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The rational number are countable. Let $U_i=\Bbb R \setminus \{x_i\}$ where $x_i \in \Bbb Q$. Can we say $U_i$ is dense subset of $\Bbb R$, and then, by Baire category theorem, $\bigcap_{i=1}U_i$ is also dense subset of $\Bbb R$. And $\bigcap_{i=1} U_i$ is the set of irrational number?

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    $\begingroup$ Yes you can say that since $U_n$ are open and dense in $\Bbb{R}$ and their intersection is the set of irrationals..but in general,proving the density of irrationals with Baire is like hunting a rabbit with hydrogen bombs ;p $\endgroup$ – Marios Gretsas Dec 10 '19 at 1:10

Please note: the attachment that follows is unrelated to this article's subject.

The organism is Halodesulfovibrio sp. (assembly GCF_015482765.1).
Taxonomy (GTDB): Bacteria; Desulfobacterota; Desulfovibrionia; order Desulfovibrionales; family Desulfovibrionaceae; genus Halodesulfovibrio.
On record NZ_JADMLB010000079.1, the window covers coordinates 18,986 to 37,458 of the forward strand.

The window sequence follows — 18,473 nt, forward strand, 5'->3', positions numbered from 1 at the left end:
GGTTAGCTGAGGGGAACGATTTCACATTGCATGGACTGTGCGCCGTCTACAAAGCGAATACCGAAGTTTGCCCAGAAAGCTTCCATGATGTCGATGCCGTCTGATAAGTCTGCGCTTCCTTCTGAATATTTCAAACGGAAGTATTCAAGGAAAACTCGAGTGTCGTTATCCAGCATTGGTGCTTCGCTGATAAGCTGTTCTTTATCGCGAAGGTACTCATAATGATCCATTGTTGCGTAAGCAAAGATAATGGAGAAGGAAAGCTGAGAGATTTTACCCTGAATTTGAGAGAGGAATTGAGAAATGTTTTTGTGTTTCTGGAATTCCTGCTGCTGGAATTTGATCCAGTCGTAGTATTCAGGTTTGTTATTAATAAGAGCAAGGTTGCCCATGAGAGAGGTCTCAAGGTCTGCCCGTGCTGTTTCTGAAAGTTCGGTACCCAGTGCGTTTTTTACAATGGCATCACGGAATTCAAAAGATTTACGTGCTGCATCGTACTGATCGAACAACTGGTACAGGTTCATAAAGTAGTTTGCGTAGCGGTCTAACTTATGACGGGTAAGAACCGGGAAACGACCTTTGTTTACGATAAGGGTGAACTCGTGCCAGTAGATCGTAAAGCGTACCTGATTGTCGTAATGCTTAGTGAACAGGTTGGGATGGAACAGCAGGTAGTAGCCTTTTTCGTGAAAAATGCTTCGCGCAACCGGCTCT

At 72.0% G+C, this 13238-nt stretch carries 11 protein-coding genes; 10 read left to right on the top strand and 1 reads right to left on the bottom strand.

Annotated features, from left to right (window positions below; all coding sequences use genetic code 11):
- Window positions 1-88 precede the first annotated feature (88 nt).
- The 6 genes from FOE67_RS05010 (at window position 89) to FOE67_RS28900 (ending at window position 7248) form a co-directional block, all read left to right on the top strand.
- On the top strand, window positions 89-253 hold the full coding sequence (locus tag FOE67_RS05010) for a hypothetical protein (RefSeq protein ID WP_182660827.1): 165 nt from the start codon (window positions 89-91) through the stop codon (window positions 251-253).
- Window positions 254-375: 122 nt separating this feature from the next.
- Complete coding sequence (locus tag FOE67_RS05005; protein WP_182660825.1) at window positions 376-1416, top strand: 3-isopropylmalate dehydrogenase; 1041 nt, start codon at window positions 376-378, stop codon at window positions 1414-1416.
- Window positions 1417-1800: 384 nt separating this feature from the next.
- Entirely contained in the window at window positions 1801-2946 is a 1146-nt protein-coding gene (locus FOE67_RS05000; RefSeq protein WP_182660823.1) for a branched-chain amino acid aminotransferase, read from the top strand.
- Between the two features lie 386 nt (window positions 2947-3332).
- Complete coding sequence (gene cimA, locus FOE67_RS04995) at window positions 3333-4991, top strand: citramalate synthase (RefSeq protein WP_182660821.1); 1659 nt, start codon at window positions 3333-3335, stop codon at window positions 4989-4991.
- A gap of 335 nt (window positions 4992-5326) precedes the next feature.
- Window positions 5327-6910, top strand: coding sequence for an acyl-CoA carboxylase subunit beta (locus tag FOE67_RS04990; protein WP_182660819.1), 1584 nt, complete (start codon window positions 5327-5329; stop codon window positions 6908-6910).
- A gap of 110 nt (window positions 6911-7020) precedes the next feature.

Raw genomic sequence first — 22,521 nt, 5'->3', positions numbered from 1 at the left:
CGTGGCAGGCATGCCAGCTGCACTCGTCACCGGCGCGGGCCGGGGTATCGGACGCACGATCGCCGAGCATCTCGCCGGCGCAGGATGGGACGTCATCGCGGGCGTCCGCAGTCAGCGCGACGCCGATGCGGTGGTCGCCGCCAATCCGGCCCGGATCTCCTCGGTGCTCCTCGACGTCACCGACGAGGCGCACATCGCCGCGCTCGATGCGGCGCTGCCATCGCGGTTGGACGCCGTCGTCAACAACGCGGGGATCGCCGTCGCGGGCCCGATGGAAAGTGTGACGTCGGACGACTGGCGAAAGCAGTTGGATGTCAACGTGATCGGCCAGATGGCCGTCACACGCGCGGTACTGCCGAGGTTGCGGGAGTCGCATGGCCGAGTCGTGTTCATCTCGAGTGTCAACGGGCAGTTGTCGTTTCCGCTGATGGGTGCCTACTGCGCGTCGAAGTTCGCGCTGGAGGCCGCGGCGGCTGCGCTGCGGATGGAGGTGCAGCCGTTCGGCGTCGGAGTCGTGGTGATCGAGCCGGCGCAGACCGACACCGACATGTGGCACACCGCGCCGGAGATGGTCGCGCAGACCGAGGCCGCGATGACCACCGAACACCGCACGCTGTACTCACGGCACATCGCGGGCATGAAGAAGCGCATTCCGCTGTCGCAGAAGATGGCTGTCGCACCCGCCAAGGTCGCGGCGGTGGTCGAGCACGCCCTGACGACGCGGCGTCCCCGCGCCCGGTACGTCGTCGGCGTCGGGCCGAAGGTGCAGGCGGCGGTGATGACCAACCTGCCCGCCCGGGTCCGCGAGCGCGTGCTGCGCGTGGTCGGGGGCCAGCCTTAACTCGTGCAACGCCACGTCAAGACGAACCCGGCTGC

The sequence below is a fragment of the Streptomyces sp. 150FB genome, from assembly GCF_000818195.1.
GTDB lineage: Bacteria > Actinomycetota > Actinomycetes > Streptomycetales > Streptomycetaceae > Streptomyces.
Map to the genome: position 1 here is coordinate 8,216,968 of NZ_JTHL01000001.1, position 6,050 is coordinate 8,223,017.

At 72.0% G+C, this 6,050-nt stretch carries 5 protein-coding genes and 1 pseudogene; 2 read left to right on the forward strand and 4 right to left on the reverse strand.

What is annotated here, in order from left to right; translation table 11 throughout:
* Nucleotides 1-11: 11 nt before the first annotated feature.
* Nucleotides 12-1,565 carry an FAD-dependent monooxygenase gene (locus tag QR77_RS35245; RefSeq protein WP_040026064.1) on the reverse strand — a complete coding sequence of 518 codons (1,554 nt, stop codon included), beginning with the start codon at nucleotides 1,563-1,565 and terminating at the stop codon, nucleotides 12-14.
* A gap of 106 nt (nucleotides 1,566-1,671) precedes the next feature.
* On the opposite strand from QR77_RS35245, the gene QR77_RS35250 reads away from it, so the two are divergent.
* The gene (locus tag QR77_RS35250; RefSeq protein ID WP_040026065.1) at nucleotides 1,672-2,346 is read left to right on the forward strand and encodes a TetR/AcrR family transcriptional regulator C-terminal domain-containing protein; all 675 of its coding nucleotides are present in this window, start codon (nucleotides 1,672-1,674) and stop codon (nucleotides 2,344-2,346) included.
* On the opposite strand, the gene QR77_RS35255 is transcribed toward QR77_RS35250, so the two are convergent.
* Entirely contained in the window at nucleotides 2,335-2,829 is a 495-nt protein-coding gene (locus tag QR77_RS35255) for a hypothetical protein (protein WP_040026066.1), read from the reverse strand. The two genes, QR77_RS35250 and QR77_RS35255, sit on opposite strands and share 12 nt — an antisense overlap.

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    $\begingroup$ More interesting is the fact (with the same proof) that $\mathbb R$ is uncountable. $\endgroup$ – GEdgar Dec 10 '19 at 2:17
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Yes, that proof is valid, but the use of Baire is unnecessary and overkill (IMHO), if you just want to show $\Bbb P$ (the irrationals) are dense.

Georg Cantor used this argument (essentially; he used completeness directly, not a derived fact like Baire's theorem, which wasn't formulated as such at that time) for his first proof that $\Bbb R$ is uncountable, which is a also a consequence: if $\Bbb R$ were countable, we could use $\Bbb R\setminus \{x\}$ where $x \in \Bbb R$, etc.

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